Un­der the dome

Pasatiempo - - Mixed Media -

Don’t call it an IMAX, but the new dome theater at the In­sti­tute of Amer­i­can In­dian Arts is an 8,000 pound piece of sleek technology that of­fers movie­go­ers the ex­pe­ri­ence of be­ing en­tirely im­mersed in a vis­ual world. The col­lege claims that the dome, which is 12 feet high and 24 feet in di­am­e­ter, is the only one in the world with the abil­ity to ro­tate as much as 90 de­grees. With sur­round sound and six pro­jec­tors, the dome will be used not only for screen­ing films but also as a vis­ual fo­rum for Na­tive sto­ry­telling and a re­search tool for the three-di­men­sional anal­y­sis of ar­ti­facts.

On Fri­day, Nov. 5, from 3 to 6 p.m. IAIA hosts a free open house to show off its new dig­i­tal dome theater as well as pre­sent­ing an ar­ray of artist pro­grams. The event takes place on its cam­pus at 83 Avan Nu Po Road. Vis­i­tors to the theater can check out Tales of the Maya Skies, a movie that ex­plores Maya cos­mol­ogy and the civ­i­liza­tion’s stun­ning as­tro­nom­i­cal achieve­ments.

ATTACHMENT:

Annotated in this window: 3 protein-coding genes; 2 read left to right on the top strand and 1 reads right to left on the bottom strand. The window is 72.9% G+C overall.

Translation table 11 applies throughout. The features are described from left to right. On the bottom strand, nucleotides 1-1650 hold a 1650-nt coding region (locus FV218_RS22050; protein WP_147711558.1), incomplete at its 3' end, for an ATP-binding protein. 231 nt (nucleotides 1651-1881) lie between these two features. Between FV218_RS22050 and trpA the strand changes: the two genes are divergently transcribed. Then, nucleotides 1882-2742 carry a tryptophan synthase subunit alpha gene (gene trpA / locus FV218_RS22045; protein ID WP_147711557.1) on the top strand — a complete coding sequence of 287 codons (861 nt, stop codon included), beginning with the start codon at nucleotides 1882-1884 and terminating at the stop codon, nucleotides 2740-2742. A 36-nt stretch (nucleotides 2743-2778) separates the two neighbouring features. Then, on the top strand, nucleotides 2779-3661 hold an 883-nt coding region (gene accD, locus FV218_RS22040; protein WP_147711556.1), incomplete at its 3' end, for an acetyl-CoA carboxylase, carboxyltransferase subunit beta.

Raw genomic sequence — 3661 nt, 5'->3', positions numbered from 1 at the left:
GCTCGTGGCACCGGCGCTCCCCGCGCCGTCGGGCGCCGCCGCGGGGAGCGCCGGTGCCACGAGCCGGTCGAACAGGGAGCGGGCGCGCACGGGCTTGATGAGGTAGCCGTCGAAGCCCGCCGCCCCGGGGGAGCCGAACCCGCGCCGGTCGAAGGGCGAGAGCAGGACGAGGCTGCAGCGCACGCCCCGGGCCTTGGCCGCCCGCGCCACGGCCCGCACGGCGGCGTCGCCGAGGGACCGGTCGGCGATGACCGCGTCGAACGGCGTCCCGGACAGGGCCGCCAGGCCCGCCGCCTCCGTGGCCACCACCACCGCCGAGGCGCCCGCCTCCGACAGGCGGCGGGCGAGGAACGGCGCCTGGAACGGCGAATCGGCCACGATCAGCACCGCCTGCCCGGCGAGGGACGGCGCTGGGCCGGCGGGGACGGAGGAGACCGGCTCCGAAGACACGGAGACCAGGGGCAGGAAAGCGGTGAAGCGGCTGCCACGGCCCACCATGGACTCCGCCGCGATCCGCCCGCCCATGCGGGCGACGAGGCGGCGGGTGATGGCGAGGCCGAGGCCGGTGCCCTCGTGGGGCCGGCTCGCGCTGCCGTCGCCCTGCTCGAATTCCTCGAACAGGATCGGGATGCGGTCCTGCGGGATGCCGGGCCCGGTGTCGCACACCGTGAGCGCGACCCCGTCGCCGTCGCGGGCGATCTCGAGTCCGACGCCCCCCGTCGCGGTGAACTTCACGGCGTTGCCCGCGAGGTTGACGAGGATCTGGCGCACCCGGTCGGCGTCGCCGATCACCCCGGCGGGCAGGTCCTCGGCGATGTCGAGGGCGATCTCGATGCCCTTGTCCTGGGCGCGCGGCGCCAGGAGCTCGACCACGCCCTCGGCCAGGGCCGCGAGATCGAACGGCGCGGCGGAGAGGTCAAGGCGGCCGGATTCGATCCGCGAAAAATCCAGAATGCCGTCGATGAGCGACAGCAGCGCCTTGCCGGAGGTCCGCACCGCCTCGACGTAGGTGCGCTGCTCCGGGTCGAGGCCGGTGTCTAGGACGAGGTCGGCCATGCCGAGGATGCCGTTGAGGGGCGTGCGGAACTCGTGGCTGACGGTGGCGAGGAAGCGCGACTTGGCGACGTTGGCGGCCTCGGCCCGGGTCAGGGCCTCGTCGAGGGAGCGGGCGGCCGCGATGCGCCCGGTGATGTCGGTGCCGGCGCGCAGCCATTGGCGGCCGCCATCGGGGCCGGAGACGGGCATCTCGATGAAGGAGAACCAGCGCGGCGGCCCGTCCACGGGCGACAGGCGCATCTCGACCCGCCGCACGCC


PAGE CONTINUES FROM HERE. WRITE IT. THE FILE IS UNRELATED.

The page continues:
Multimedia artist Char­lene Teters hosts a paint­ing demon­stra­tion in her cam­pus stu­dio. Jew­elry and met­als in­struc­tor Mark Hern­don shows his tech­niques for small-scale sand cast­ing. At the school’s Prim­i­tive Edge Gallery, art­go­ers can check out Art in the Raw, an ex­hi­bi­tion of un­cu­rated art. Gallery man­ager Mary De­leary talks about cu­rat­ing, the ju­ry­ing process, and art in­stal­la­tion. At the school’s li­brary and technology cen­ter au­di­to­rium, the col­lege screens a se­lec­tion of Na­tive Amer­i­can-di­rected films and doc­u­men­taries in­clud­ing Shimásání, The Hum­ble, The Wan­ders of Won­der­ment, Blood Me­mory, and Miss Nizhoni. Biz­co­chi­tos, s’mores, and hot ap­ple cider will be served, and Café Bon Appétit will be open till 6:30 p.m., of­fer­ing dishes with or­ganic, lo­cally grown in­gre­di­ents. Call 424-2300.

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